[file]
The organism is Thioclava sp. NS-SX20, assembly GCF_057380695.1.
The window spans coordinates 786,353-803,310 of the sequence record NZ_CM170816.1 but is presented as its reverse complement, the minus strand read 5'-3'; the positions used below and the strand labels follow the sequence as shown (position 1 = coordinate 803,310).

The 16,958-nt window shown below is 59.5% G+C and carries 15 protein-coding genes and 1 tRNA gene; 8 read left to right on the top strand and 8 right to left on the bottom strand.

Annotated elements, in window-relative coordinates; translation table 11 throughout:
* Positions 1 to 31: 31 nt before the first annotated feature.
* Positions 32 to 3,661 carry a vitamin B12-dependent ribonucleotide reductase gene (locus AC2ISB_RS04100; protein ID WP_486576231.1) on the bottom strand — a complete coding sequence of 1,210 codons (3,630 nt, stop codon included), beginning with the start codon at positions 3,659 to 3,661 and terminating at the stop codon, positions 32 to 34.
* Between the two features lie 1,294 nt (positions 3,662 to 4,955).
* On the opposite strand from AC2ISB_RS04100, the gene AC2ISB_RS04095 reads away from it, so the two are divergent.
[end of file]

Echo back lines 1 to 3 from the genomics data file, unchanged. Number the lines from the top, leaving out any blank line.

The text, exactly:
The organism is Thioclava sp. NS-SX20, assembly GCF_057380695.1.
The window spans coordinates 786,353-803,310 of the sequence record NZ_CM170816.1 but is presented as its reverse complement, the minus strand read 5'-3'; the positions used below and the strand labels follow the sequence as shown (position 1 = coordinate 803,310).

The 16,958-nt window shown below is 59.5% G+C and carries 15 protein-coding genes and 1 tRNA gene; 8 read left to right on the top strand and 8 right to left on the bottom strand.